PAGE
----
You don’t have to leave the Midwest to catch a glimpse of the Roman Coliseum, the White House, the Kalahari Desert and the fabled windmills of Mykonos. Nope, all you have to do is take a road trip to the Wisconsin Dells, one of America’s delightfully tacky resort towns, where you can travel the world without venturing very far off the Wisconsin Dells Parkway.
I’ve lived in Chicago for years but have somehow managed to avoid visiting the Dells, the region’s quintessential summer weekend getaway place for families, until I finally experienced the place in all its tawdry glory while on a camping trip at nearby Mirror Lake State Park. Sophisticated city types mock places like the Dells, which is chock-a-block with mini-golf, wax museums, water parks and every conceivable type of tourist trap imaginable. But I have a soft spot for tourist traps. You could even call it a morbid fascination.
So I found myself cruising the Dells honkytonk strip on Memorial Day, notebook out, jotting away like a visitor from another planet. I wanted to take in a lumberjack show, while eating a “lumberjack meal” (whatever the hell that is) at a place called Paul Bunyan, but alas, I was told the lumberjacks don’t report for duty until the weather gets warmer. (Aren’t lumberjacks supposed to be tough?) How about a BigFoot zipline tour? Not for $89, I thought. The Polynesian Water Park, the Timbavati Wildlife Park, a 50-foot-tall Trojan Horse roller coaster and the “Top Secret” Upside Down White House all peaked my interest but I was too cheap to pay to bring my family of four into these places. (And why are there directions on the White House website for a place that is supposed to be “top secret?”)
I read in the local newspaper that tourists spend more than $1 billion dollars a year on these and other Dells attractions. But based upon my informal calculations, made while walking down Broadway, arguably the tackiest street in the Midwest’s tackiest town, I’d estimate that tourists spend at least two or three billion on fudge in the Dells each year, maybe more. Perhaps a local person can confirm this for me, and dear readers, please feel free to weigh in on this phenomenon in the comments section, but are there really five – count ’em five – fudge shops on one side of this street? I don’t know if I was hallucinating, but in between lengthy, illegible missives on Captain Brady’s Showboat Saloon and a Feed-And-Pet-the Deer- joint, there is this comment in my notebook: “Four – no five fudge shops! On one block!”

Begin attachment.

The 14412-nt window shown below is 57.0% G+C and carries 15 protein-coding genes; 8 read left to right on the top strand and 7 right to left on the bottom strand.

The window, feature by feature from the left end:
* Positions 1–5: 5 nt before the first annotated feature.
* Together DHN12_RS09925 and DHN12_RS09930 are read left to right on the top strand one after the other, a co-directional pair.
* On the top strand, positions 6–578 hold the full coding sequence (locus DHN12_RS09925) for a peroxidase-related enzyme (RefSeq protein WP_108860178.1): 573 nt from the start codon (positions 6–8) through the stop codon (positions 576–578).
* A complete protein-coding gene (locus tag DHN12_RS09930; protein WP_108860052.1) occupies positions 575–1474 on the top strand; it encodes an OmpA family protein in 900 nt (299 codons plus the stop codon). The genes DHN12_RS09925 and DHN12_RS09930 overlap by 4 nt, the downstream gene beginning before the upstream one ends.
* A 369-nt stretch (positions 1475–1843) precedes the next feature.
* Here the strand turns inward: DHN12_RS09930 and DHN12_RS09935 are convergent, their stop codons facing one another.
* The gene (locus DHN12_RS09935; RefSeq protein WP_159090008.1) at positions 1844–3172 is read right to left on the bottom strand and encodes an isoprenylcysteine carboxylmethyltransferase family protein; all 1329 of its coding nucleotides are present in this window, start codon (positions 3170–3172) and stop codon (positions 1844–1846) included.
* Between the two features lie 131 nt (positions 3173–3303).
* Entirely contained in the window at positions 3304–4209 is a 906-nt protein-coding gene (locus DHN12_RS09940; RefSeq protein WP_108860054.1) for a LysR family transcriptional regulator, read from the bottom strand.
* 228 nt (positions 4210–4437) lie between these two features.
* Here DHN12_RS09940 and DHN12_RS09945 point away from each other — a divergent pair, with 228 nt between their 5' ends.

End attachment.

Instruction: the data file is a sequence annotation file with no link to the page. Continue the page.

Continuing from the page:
I don’t know if any academics have ever delved into the phenomenon in a dissertation or published paper, but I’d like to know what came first – the fudge or the tourists? Do people want fudge while they’re on vacation or do they simply indulge in the stuff because it’s there? No clue, but if you want fudge, by all means, consider the Wisconsin Dells for your next holiday. You’ll be spoiled for choice.
Aside from the fudge, I’ve noticed that tourists also like torture museums, and the Dells has a sorry example of one of these places as well. I’ve seen torture museums in all kinds of touristy places all around the world. Most of them are obvious tourist traps, but when found in places where torture was once widely practiced, they at least make some sense. Now I’m not an expert on the criminal justice system of Wisconsin, but as far as I know, torture has never been a regular part of the Wisconsin Dells experience. That is, unless you consider sitting through hokey magic shows, “duck tours” or the Wisconsin Opry Dinner Show torture, which some might.
I took my kids to Circus World in nearby Baraboo, more of an old-school indulgence than the contrived, new fangled attractions of the Dells, but didn’t spend a dime on any of the tourist traps in the town. Next time, I plan to visit the Lost Mayan Temple, ride the Trojan Horse roller coaster, take in the lumberjack show and have some fudge, preferably while dressed like a gladiator inside the Roman Coliseum. If anyone knows which of the Broadway fudge shops is the best, please drop me a line.